A brilliant piece of songwriting that seems mostly to be a display of how much Katie Crutchfield can do with an actual studio recording. Her first album, American Weekend felt flat in terms of originality but definitely showed that she had some real songwriting potential. Cerulean Salt is a true realization of her song crafting abilities. Many of the tracks feature some intoxicatingly catchy melody and bass lines that will leave you humming for weeks. I was able to immediately recognize when “Coast to Coast” was being played at a house party I was passing outside of town this year and I knew that was probably a group of people I could get along with. (Just by chance I ended up at the house where this was being played one night a few months later and was sorely disappointed by those in attendance.) The album shows how versatile Ms. Crutchfield can be with tracks that are reminiscent of her twin sister’s band Swearin’ (“Waiting” and “Dixie Cups and Jars”), some that capture the heartbroken feelings from her first album  (“You’re Damaged”), and others that give real definition to what Waxahatchee is and will continue to be, (“Swan Dive” and “Lips and Limbs”). Katie Crutchfield picks her guitar with grace and croons beautifully over her tracks with even more.
#8 Pity Sex- Feast of Love:
Pity Sex gives their finest and most interesting offering up this year with “Feast of Love”. The album feels as if it would have been quite the success in the 90’s and each song feels far more crafted than their 2012 EP. Both the male and female vocalists accompany each other on every track and depending on who takes the lead the songs can bring quite the differing aesthetic from track to track which makes the album feel fresh from start to finish. “Feast of Love” is one of the more interesting releases of the year as it shows a new direction for Pity Sex and holds by far their most catchy songs released so far. A softer early Silverchair should come to mind almost immediately along with a tough fuzzy guitar tone that reminds one of Lovedrug and Queens of the Stone-age.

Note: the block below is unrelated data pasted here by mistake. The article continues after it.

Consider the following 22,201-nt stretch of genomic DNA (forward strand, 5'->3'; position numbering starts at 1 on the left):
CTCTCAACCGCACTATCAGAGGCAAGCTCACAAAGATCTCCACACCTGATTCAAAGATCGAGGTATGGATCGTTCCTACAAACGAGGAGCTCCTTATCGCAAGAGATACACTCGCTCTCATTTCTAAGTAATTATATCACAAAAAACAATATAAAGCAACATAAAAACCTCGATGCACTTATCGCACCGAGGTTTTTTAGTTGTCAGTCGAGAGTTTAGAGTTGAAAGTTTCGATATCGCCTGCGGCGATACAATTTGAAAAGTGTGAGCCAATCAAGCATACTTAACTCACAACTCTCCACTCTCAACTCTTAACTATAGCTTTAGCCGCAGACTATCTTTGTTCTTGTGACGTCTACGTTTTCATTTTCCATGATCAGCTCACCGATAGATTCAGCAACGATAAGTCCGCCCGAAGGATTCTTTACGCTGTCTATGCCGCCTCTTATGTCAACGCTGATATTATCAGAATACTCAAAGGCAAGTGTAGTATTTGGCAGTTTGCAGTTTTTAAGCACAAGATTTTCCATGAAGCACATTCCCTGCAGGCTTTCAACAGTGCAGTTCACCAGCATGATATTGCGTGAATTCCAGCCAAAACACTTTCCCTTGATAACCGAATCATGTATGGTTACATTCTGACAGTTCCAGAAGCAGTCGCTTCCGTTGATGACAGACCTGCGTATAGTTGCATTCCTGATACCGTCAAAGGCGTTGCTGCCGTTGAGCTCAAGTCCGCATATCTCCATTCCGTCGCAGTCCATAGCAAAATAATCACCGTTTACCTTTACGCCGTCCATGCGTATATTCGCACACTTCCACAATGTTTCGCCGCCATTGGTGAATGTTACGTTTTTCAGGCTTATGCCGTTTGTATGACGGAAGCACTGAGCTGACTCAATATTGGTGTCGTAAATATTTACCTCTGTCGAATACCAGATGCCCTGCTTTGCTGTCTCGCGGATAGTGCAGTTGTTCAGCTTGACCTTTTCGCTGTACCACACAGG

#9 I Kill Giants- I Kill Giants:
An album that is the closest thing we can get to the now defunct Midwest Pen Pals, “I Kill Giants” has some real brevity to it and some interestingly catchy riffs throughout that stay on par with the breakneck speed and drum work that twinkle is known for. This album has basically everything that you would want out of a Twinkle album including beats that you can clap to, trumpet riffs, vocals that sound like they were sung in the bathroom across the hall, slow breakdowns with just guitars playing full and meaty clean chords, and the occasional psychotic breakdown of a seemingly manic depressive singer in which he goes on a spoken word rant. If Twinkle is your cup of tea at all go grab this immediately.
#10 Baths- Obsidian: Electronic indie has been around for decades, the Postal Service taught us how it could be done with actual artistry and grace, but Baths has been able to use the assets of the genre to create a truly wonderful aesthetic. By taking ideas of silence and loud and pushing them farther than Nirvana ever could, they are able to give their niche a form of wonderful ideas that can rarely be found in music in the modern age.
#11 Run the Jewels- Run the Jewels
#12 Vampire Weekend- Modern Vampires of the City
#13 The World Is a Beautiful Place And I am No Longer Afraid to Die- Whenever, If Ever
#14 Marnie Stern- The Chronicles of Marnia
#15 J Cole- Born Sinner